Attorneys working with election integrity activists independent of the Stein campaign identified sections in Michigan election law that explicitly said “canvassers”—the term for the local officials overseeing the recounts—have the “power and authority” to examine all of the ballots, and can decide whether or not to proceed when discrepancies surface. Nobody has filed any lawsuits over that standard, because of the higher stakes litigation. Nonetheless, Michigan is not just showing that the Trump campaign and its allies can stop a legitimate democratic process, but it is also spotlighting how local election officials are turning away from investigating perhaps the most easily solvable question: the presidential undervotes. Hand recounts would reveal whether voters marked their ballots.

Meanwhile, in Wisconsin, which has been recounting ballots since last week and is 70 percent complete, it does not appear a Clinton upset is in the making. However, election integrity activists discovered what could be a major pathway for electronically altering the reported vote count—which the Stein campaign has cited in its legal pleadings as a rationale for verifying the vote and needs to be investigated. They submitted affidavits by more than a half-dozen top computer scientists saying this is a legitimate concern.

In Milwaukee and other counties, the activists found that one of the most widely used ballot scanners in the state has a built-in cellular phone modem to wirelessly submit precinct vote totals to a countywide tabulator. That raises the question of whether the electronically transmitted totals match the paper ballots. In many locales, that question is going unanswered. That's because key suburban counties where the activists want to take a closer look are not recounting paper ballots by hand. They are rescanning them, after Stein lost a state court legal fight over hand recounts. Each county can decide how to recount and two-thirds are doing hand counts.

Thus, it looks like Wisconsin’s recount is not going to reverse Trump’s 22,000-vote lead. On Tuesday, the Associated Press said he had widened his margin by 146 votes, with 23 of the state’s 72 counties finishing the recoun. In those completed counties, Trump gained 105 votes and Clinton lost 41. On Friday, a federal court will hear a suit filed by pro-Trump super PACs to stop the recount.

In Wisconsin and Michigan, in differing ways and above and beyond the court fights, many election officials are dodging hand counts to verify the computer-produced vote count totals. Moreover, when activists spotlight a issue worthy of investigation, such as the celluar connectivity of Wisconsin's voting machines, their concerns are not being addressed or incorporated.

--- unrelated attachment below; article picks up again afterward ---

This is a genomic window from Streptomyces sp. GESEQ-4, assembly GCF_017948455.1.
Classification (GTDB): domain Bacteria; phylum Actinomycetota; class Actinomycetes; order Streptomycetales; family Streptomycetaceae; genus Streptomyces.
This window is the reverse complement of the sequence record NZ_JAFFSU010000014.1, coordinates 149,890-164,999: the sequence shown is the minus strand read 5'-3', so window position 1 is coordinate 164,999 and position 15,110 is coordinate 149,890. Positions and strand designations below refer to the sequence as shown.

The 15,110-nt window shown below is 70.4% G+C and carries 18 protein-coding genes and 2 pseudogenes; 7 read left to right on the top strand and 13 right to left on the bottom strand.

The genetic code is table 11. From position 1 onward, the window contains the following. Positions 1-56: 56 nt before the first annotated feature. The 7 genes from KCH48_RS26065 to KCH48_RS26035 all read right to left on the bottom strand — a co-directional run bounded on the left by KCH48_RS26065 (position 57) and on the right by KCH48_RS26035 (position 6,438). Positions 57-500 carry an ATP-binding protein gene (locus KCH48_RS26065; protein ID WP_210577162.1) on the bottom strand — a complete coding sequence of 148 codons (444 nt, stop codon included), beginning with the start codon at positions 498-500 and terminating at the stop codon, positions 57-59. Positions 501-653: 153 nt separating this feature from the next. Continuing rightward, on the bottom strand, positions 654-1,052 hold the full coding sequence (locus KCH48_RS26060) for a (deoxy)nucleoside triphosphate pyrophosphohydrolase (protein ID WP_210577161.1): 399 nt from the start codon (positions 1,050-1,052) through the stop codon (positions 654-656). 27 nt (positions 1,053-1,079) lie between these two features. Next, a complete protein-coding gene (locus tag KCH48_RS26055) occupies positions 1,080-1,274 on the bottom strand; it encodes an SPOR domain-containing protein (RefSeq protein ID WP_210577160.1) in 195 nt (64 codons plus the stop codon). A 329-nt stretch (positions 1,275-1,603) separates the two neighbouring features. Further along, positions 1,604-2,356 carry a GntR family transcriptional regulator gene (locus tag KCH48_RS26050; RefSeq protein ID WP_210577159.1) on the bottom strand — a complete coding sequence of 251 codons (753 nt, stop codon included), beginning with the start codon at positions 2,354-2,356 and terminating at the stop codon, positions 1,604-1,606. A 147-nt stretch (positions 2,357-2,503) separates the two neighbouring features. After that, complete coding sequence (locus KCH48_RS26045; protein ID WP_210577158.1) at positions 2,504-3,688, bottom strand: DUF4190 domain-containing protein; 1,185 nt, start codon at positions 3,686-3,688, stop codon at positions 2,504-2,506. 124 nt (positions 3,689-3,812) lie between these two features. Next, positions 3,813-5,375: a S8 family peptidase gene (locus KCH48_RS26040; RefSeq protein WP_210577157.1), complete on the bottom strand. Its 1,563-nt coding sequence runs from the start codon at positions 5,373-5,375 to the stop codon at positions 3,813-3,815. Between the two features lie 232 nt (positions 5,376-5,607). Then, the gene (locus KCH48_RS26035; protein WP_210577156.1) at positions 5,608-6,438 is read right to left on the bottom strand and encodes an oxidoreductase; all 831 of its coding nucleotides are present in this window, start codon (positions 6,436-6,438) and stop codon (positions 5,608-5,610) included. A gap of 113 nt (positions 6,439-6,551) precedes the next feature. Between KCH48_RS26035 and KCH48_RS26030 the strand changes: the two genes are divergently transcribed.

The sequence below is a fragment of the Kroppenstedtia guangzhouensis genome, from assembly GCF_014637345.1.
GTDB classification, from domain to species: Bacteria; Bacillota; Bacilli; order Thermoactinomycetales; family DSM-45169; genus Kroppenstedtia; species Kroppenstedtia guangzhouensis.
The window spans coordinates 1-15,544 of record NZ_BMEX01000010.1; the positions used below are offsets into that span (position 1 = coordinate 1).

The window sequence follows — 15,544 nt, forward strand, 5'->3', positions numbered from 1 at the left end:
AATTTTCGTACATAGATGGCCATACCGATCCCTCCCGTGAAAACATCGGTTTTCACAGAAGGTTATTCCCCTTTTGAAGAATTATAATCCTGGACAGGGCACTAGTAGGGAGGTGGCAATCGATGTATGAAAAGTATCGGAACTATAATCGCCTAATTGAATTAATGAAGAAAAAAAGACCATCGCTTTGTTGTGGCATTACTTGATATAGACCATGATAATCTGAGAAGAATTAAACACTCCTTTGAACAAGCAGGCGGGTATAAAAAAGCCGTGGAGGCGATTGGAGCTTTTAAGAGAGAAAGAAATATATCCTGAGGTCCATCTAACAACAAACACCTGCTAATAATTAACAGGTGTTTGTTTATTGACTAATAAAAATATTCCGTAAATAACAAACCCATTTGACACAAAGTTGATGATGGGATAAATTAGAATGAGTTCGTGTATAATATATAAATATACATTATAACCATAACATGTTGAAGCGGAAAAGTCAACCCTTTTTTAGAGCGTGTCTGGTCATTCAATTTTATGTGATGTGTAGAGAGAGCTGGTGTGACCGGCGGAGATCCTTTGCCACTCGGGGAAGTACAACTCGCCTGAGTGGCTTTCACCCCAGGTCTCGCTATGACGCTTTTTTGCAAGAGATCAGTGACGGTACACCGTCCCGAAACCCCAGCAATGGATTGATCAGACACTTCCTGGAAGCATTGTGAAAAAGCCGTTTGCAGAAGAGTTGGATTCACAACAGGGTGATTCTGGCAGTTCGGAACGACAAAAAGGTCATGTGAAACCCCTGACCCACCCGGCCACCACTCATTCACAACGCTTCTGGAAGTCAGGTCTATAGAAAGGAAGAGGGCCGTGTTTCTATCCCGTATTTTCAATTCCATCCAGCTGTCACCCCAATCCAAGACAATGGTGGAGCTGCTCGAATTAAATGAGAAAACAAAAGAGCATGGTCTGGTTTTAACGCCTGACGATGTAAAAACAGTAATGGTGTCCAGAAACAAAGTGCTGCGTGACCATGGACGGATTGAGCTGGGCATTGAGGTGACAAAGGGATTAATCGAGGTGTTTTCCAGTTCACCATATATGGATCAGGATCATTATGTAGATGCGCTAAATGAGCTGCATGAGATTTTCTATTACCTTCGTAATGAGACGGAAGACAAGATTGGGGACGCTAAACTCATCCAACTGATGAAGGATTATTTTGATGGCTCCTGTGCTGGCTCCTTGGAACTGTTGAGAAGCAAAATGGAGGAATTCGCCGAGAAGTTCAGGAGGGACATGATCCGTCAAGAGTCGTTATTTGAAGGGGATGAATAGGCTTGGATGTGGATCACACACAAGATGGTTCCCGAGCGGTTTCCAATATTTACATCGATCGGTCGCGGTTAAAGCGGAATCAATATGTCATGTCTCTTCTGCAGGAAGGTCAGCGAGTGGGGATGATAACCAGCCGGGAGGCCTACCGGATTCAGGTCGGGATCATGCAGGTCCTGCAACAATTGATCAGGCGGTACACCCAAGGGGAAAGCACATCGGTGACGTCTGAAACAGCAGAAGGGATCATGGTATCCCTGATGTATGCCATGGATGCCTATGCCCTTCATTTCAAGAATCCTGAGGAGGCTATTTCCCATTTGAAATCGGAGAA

That same frustrating scenario was also evident in Pennsylvania Wednesday, when a Philadelphia court rejected Stein’s motion to conduct a full “forensic analysis of voting machines and their software.” That would attempt to see if precinct vote totals had been electronically altered en route to countywide tabulators.

Elsewhere across the state, there are other obstacles. Many counties are refusing to act on citizen-initiated recount petitions, a process in which any three voters from a single precinct can file a notarized request and pay a nominal fee to launch a recount. Organizer Aquene Fairchild said that 1,300 petitions had been submitted statewide in 375 precincts, but “at least 50 were turned away when they tried to file.”

That pattern of obstructionism prompted the Stein campaign to file a federal lawsuit Monday, calling the state’s election system “a national disgrace” and demanding a full statewide recount. A hearing will be held Friday. Meanwhile, the state’s Republican Party and Trump campaign warned that the lawsuit threatens Pennsylvania's ability to certify its election before the December 13 federal deadline, which starts the Electoral College clock. The Electoral College meets December 19.

Elsewhere in the state, the closer activists looked at the reported vote counts, the more serious questions emerged. Academics not working for the Stein campaign said their analysis of the latest vote counts in 10 Philly-area counties found, as of Sunday night, showed that Clinton was ahead by 6.2 percent on the paper ballots—mostly absentee and overseas military votes—while Trump led by 6.8 percent on the paperless voting machinery. It is an open question whether that disparity will be officially explored.

Trump's lead over Clinton is now about 44,000 out of more than 6 million votes cast in Pennsylvania. That is still just short of Pennsylvania's 0.5 percent trigger for an automatic statewide recount. Meanwhile, the state's top consitutional officers, including the Secretary of the Commonwealth overseeing any recount, are all Democrats who have not supported the Greens.

As of Wednesday, the Stein campaign raised more than $7 million from individual contributions averaging under $50 to pursue the recount. Their investment may not change the presidential results, but they are spotlighting exactly why Americans do not have the answers they deserve to explain how Trump apparently won and where his base resides.

That does little to advance the public's confidence in elections. Regardless of Stein's legal fights, local election officials in key counties who are resisting hand-counts are not taking the high road. Whether they know it or not, these civil servants who otherwise believe deeply in democracy have tarnished their profession. There's nothing good for America in that.